Bacteria & Viruses


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  • These are single-celled microscopic organisms found everywhere in the environment and on the human body. They are visible with a light microscope. They are usually harmless, but some are the cause of disease in plants, animals, and humans.
  • Bacteria
  • Except for viruses, they are the smallest living things on Earth. Many bacteria are so small that a million of them, laid end-to-end, would measure no more than about five centimeters. The term bacteria is the plural form of the word bacterium, which represents a single organism.
  • Today i will be informing you about Bacteria and were to find them.
  • he genetic material of bacteria is contained, instead, within a single, circular chain of DNA.
  • Today, bacteria are classified in the kingdom Procaryotae. This term refers to the fact that bacteria consist of prokaryotic cells, cells that do not contain a nucleus.
  • Bacteria most commonly reproduce by fission, the process by which a single cell divides to produce two new cells. The process of fission may take anywhere from 15 minutes to 16 hours, depending on the type of bacterium.
  • Bacteria are generally classified into three groups based on their shape. They are described as spherical (coccus), rodlike (bacillus), or spiral or corkscrew
  • Bacteria are found everywhere, in the air, soil, water, and inside your body and on your skin. They tend to multiply very rapidly under favorable conditions, forming colonies of millions or even billions of organisms within a space as small as a drop of water.
  • The Dutch merchant and amateur scientist Anton van Leeuwenhoek was the first person to observe bacteria and other microorganisms. Using single-lens microscopes of his own design, he described bacteria and other microorganisms
  • Viruses
  • Viruses must rely on a host for energy production, reproduction and survival. Although typically only 20-400 nanometers in diameter, viruses are the cause of many human diseases including influenza, chickenpox, and the common cold. Discover 7 interesting facts about viruses.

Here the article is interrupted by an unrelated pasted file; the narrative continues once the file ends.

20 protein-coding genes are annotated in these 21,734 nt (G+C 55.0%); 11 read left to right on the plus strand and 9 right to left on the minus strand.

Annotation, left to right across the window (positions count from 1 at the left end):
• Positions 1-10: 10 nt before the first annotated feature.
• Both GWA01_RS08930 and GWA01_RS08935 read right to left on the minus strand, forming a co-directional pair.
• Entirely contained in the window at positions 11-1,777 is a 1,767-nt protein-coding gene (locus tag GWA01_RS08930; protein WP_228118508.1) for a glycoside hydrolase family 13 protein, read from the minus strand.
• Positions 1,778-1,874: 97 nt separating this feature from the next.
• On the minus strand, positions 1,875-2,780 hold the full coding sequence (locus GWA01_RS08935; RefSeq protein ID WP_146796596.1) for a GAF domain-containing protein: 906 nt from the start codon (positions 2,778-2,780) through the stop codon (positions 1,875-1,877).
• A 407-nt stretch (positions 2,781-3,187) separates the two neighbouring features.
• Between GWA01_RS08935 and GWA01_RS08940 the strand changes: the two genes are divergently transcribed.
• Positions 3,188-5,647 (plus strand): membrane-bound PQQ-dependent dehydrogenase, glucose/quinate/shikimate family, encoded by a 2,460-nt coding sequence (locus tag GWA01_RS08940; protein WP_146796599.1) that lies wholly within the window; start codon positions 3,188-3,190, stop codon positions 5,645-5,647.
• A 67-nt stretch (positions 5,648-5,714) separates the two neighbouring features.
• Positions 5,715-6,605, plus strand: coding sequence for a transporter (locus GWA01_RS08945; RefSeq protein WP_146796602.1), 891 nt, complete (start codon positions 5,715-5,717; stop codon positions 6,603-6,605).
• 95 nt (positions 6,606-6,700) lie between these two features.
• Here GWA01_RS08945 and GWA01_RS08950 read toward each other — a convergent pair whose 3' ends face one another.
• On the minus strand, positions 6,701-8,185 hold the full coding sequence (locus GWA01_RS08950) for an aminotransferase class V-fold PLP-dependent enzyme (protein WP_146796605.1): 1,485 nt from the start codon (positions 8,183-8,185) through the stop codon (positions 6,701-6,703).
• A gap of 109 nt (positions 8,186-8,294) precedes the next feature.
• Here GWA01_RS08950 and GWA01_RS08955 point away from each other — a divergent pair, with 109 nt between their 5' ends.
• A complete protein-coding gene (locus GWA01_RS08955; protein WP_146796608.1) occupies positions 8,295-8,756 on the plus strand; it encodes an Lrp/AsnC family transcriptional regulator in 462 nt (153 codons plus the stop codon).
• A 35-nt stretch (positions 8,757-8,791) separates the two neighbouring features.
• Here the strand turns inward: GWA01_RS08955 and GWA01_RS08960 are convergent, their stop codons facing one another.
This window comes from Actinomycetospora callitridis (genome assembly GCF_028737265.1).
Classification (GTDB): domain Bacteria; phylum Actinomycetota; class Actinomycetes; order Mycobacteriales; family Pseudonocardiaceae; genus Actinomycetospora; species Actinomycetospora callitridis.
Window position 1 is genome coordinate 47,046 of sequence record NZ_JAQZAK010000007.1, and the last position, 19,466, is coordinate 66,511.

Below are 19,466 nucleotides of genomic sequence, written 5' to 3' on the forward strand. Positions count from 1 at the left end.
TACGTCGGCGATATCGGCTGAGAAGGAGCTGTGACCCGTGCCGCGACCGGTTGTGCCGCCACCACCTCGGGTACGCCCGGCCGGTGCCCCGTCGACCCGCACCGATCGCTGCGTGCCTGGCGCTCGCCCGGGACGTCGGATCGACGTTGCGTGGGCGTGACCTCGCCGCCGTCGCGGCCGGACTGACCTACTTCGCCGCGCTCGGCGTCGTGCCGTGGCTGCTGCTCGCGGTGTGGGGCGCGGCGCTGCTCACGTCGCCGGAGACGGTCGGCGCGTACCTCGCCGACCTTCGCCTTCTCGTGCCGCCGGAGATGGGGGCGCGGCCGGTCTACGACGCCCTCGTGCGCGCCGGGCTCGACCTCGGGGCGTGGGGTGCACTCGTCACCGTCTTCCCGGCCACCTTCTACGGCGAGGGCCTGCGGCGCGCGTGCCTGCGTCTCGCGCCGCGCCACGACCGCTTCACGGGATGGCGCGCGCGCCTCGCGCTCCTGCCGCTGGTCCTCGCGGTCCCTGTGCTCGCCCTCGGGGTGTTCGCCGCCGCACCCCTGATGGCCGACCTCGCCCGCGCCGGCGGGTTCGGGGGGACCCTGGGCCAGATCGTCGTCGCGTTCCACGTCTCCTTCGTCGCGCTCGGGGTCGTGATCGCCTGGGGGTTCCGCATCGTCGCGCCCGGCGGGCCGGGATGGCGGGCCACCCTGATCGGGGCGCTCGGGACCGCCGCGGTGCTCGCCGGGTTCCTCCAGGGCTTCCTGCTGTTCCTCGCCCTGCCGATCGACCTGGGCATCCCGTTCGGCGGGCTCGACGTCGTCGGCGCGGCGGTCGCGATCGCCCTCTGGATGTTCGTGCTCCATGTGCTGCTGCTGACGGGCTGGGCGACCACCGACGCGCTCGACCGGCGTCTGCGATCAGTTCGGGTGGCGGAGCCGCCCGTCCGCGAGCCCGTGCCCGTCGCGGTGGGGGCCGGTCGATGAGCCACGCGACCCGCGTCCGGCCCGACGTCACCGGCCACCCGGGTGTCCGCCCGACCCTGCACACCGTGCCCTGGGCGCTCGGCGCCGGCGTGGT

• All viruses have a protein coating or capsid, but some viruses, such as the flu virus, have an additional membrane called an envelope. Viruses without these extra membranes are called naked viruses.
  • A virus is an infectious particle that displays characteristics of life and non-life. Viruses are different from plants, animals and bacteria in their structure and function. They are not cells and can't replicate on their own.
  • Viruses undergo a life cycle with several phases. The virus first attaches to the host via specific proteins on the cell surface. These proteins are generally receptors that differ depending on the type of virus targeting the cell.
  • Viruses can infect bacterial and eukaryotic cells. The most commonly known eukaryotic viruses are animal viruses, but viruses can infect plants as well. These plant viruses usually need the assistance of insects or bacteria to penetrate a plant's cell wall.
  • A retrovirus is a type of virus that contains RNA and that replicates its genome using an enzyme known as a reverse transcriptase. This enzyme converts the viral RNA to DNA that can be integrated into the host DNA. The host then uses its own enzymes to translate the viral DNA into viral RNA used for viral replication.
  • HIV and ebola are examples of viruses that use human proteins to infect cells. The viral capsid contains both viral proteins and proteins from the cell membranes of human cells. The human proteins help to 'disguise' the virus from the immune system.
  • Certain types of cancers have been linked to cancer viruses. Burkitt's lymphoma, cervical cancer, liver cancer, T-cell leukemia and Kaposi sarcoma are examples of cancers that have been associated with different types of viral infections. The majority of viral infections however, do not cause cancer.
  • Viruses can contain single-stranded or double-stranded DNA as the basis for their genetic material, and some even contain single-stranded or double-stranded RNA. Furthermore, some viruses have their genetic information organized as straight strands, while others have circular molecules.
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